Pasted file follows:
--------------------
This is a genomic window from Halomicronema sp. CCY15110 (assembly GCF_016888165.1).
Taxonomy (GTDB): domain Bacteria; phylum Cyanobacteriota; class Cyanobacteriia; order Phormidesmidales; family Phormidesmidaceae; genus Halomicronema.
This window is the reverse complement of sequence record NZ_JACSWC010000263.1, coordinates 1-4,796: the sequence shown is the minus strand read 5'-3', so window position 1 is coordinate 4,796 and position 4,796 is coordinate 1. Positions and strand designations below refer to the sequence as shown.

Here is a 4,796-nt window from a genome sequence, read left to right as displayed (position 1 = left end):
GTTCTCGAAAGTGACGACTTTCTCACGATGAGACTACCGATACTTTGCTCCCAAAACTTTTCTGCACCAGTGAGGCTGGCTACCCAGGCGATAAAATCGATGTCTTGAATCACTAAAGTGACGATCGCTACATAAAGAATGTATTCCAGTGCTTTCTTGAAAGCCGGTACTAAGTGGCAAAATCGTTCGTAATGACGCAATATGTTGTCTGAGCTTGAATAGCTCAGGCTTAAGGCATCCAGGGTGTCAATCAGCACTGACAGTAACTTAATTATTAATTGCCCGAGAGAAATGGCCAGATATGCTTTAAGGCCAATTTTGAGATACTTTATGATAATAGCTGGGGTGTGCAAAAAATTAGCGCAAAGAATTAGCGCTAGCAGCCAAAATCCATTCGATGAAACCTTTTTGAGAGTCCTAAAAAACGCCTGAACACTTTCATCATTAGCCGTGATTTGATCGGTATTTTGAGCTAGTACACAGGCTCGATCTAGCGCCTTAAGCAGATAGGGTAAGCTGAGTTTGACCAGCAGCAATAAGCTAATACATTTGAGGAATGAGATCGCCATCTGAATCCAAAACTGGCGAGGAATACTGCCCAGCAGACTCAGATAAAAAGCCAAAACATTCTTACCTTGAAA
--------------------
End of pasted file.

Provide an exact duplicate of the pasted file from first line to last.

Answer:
This is a genomic window from Halomicronema sp. CCY15110 (assembly GCF_016888165.1).
Taxonomy (GTDB): domain Bacteria; phylum Cyanobacteriota; class Cyanobacteriia; order Phormidesmidales; family Phormidesmidaceae; genus Halomicronema.
This window is the reverse complement of sequence record NZ_JACSWC010000263.1, coordinates 1-4,796: the sequence shown is the minus strand read 5'-3', so window position 1 is coordinate 4,796 and position 4,796 is coordinate 1. Positions and strand designations below refer to the sequence as shown.

Here is a 4,796-nt window from a genome sequence, read left to right as displayed (position 1 = left end):
GTTCTCGAAAGTGACGACTTTCTCACGATGAGACTACCGATACTTTGCTCCCAAAACTTTTCTGCACCAGTGAGGCTGGCTACCCAGGCGATAAAATCGATGTCTTGAATCACTAAAGTGACGATCGCTACATAAAGAATGTATTCCAGTGCTTTCTTGAAAGCCGGTACTAAGTGGCAAAATCGTTCGTAATGACGCAATATGTTGTCTGAGCTTGAATAGCTCAGGCTTAAGGCATCCAGGGTGTCAATCAGCACTGACAGTAACTTAATTATTAATTGCCCGAGAGAAATGGCCAGATATGCTTTAAGGCCAATTTTGAGATACTTTATGATAATAGCTGGGGTGTGCAAAAAATTAGCGCAAAGAATTAGCGCTAGCAGCCAAAATCCATTCGATGAAACCTTTTTGAGAGTCCTAAAAAACGCCTGAACACTTTCATCATTAGCCGTGATTTGATCGGTATTTTGAGCTAGTACACAGGCTCGATCTAGCGCCTTAAGCAGATAGGGTAAGCTGAGTTTGACCAGCAGCAATAAGCTAATACATTTGAGGAATGAGATCGCCATCTGAATCCAAAACTGGCGAGGAATACTGCCCAGCAGACTCAGATAAAAAGCCAAAACATTCTTACCTTGAAA